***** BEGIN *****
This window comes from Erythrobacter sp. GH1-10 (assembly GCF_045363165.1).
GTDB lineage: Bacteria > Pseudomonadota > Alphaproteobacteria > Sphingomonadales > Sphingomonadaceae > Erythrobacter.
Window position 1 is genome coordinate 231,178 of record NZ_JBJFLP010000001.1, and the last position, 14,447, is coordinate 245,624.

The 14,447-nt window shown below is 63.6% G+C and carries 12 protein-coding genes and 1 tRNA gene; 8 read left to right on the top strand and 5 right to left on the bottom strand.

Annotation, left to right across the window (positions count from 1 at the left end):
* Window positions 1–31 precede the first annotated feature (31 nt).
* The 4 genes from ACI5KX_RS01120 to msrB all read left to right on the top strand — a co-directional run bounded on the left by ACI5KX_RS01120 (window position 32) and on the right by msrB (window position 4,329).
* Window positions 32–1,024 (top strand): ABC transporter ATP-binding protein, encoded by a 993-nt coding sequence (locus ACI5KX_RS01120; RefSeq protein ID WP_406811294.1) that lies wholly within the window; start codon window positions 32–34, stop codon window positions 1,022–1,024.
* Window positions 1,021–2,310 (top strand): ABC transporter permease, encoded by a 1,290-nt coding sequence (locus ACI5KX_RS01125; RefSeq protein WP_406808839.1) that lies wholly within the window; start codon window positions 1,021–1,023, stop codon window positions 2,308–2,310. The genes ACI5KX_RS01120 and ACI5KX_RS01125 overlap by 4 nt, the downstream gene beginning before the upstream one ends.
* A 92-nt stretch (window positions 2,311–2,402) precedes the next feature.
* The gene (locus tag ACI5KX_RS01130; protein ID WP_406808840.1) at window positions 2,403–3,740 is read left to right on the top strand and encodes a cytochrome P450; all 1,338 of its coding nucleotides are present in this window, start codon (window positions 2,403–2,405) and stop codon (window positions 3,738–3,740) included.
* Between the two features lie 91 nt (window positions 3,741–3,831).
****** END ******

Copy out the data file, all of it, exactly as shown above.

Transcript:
This window comes from Erythrobacter sp. GH1-10 (assembly GCF_045363165.1).
GTDB lineage: Bacteria > Pseudomonadota > Alphaproteobacteria > Sphingomonadales > Sphingomonadaceae > Erythrobacter.
Window position 1 is genome coordinate 231,178 of record NZ_JBJFLP010000001.1, and the last position, 14,447, is coordinate 245,624.

The 14,447-nt window shown below is 63.6% G+C and carries 12 protein-coding genes and 1 tRNA gene; 8 read left to right on the top strand and 5 right to left on the bottom strand.

Annotation, left to right across the window (positions count from 1 at the left end):
* Window positions 1–31 precede the first annotated feature (31 nt).
* The 4 genes from ACI5KX_RS01120 to msrB all read left to right on the top strand — a co-directional run bounded on the left by ACI5KX_RS01120 (window position 32) and on the right by msrB (window position 4,329).
* Window positions 32–1,024 (top strand): ABC transporter ATP-binding protein, encoded by a 993-nt coding sequence (locus ACI5KX_RS01120; RefSeq protein ID WP_406811294.1) that lies wholly within the window; start codon window positions 32–34, stop codon window positions 1,022–1,024.
* Window positions 1,021–2,310 (top strand): ABC transporter permease, encoded by a 1,290-nt coding sequence (locus ACI5KX_RS01125; RefSeq protein WP_406808839.1) that lies wholly within the window; start codon window positions 1,021–1,023, stop codon window positions 2,308–2,310. The genes ACI5KX_RS01120 and ACI5KX_RS01125 overlap by 4 nt, the downstream gene beginning before the upstream one ends.
* A 92-nt stretch (window positions 2,311–2,402) precedes the next feature.
* The gene (locus tag ACI5KX_RS01130; protein ID WP_406808840.1) at window positions 2,403–3,740 is read left to right on the top strand and encodes a cytochrome P450; all 1,338 of its coding nucleotides are present in this window, start codon (window positions 2,403–2,405) and stop codon (window positions 3,738–3,740) included.
* Between the two features lie 91 nt (window positions 3,741–3,831).